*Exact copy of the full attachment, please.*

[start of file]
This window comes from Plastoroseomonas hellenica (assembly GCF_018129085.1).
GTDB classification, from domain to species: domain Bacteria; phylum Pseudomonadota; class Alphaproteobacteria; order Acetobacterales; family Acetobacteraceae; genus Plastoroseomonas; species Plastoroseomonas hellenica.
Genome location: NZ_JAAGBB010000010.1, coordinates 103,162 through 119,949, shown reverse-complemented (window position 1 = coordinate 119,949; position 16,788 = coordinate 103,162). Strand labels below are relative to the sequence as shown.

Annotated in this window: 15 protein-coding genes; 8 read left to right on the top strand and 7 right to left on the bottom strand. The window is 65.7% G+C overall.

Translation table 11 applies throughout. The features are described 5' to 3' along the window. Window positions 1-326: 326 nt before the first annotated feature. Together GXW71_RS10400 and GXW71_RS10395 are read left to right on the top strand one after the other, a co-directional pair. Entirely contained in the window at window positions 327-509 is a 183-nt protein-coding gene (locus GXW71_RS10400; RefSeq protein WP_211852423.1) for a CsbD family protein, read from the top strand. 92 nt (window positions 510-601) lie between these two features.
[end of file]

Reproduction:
This window comes from Plastoroseomonas hellenica (assembly GCF_018129085.1).
GTDB classification, from domain to species: domain Bacteria; phylum Pseudomonadota; class Alphaproteobacteria; order Acetobacterales; family Acetobacteraceae; genus Plastoroseomonas; species Plastoroseomonas hellenica.
Genome location: NZ_JAAGBB010000010.1, coordinates 103,162 through 119,949, shown reverse-complemented (window position 1 = coordinate 119,949; position 16,788 = coordinate 103,162). Strand labels below are relative to the sequence as shown.

Annotated in this window: 15 protein-coding genes; 8 read left to right on the top strand and 7 right to left on the bottom strand. The window is 65.7% G+C overall.

Translation table 11 applies throughout. The features are described 5' to 3' along the window. Window positions 1-326: 326 nt before the first annotated feature. Together GXW71_RS10400 and GXW71_RS10395 are read left to right on the top strand one after the other, a co-directional pair. Entirely contained in the window at window positions 327-509 is a 183-nt protein-coding gene (locus GXW71_RS10400; RefSeq protein WP_211852423.1) for a CsbD family protein, read from the top strand. 92 nt (window positions 510-601) lie between these two features.